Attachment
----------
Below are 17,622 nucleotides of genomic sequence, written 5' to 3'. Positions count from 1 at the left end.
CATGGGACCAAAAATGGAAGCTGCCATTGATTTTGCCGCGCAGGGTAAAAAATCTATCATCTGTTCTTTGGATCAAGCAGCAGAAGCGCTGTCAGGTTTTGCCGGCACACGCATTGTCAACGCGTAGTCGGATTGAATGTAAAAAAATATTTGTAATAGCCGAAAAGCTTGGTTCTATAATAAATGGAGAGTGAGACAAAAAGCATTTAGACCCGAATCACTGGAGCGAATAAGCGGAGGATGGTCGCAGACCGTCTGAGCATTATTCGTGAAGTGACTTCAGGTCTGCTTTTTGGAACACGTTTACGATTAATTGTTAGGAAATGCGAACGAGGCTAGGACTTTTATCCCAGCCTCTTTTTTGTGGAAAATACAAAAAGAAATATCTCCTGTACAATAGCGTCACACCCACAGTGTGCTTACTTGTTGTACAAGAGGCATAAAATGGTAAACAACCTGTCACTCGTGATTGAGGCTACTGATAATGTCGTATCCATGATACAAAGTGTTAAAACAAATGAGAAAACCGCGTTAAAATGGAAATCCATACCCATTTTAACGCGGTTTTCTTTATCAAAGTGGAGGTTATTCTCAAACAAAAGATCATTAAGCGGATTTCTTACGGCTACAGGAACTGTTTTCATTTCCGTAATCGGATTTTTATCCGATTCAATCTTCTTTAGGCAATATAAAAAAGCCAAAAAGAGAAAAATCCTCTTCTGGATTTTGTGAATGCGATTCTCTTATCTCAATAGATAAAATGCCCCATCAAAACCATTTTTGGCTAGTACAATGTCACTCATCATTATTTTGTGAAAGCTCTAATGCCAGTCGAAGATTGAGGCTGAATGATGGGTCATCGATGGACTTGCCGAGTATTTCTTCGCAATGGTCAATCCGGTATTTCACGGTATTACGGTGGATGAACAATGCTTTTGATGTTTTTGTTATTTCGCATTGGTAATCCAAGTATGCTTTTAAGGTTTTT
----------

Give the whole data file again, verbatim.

Below are 17,622 nucleotides of genomic sequence, written 5' to 3'. Positions count from 1 at the left end.
CATGGGACCAAAAATGGAAGCTGCCATTGATTTTGCCGCGCAGGGTAAAAAATCTATCATCTGTTCTTTGGATCAAGCAGCAGAAGCGCTGTCAGGTTTTGCCGGCACACGCATTGTCAACGCGTAGTCGGATTGAATGTAAAAAAATATTTGTAATAGCCGAAAAGCTTGGTTCTATAATAAATGGAGAGTGAGACAAAAAGCATTTAGACCCGAATCACTGGAGCGAATAAGCGGAGGATGGTCGCAGACCGTCTGAGCATTATTCGTGAAGTGACTTCAGGTCTGCTTTTTGGAACACGTTTACGATTAATTGTTAGGAAATGCGAACGAGGCTAGGACTTTTATCCCAGCCTCTTTTTTGTGGAAAATACAAAAAGAAATATCTCCTGTACAATAGCGTCACACCCACAGTGTGCTTACTTGTTGTACAAGAGGCATAAAATGGTAAACAACCTGTCACTCGTGATTGAGGCTACTGATAATGTCGTATCCATGATACAAAGTGTTAAAACAAATGAGAAAACCGCGTTAAAATGGAAATCCATACCCATTTTAACGCGGTTTTCTTTATCAAAGTGGAGGTTATTCTCAAACAAAAGATCATTAAGCGGATTTCTTACGGCTACAGGAACTGTTTTCATTTCCGTAATCGGATTTTTATCCGATTCAATCTTCTTTAGGCAATATAAAAAAGCCAAAAAGAGAAAAATCCTCTTCTGGATTTTGTGAATGCGATTCTCTTATCTCAATAGATAAAATGCCCCATCAAAACCATTTTTGGCTAGTACAATGTCACTCATCATTATTTTGTGAAAGCTCTAATGCCAGTCGAAGATTGAGGCTGAATGATGGGTCATCGATGGACTTGCCGAGTATTTCTTCGCAATGGTCAATCCGGTATTTCACGGTATTACGGTGGATGAACAATGCTTTTGATGTTTTTGTTATTTCGCATTGGTAATCCAAGTATGCTTTTAAGGTTTTT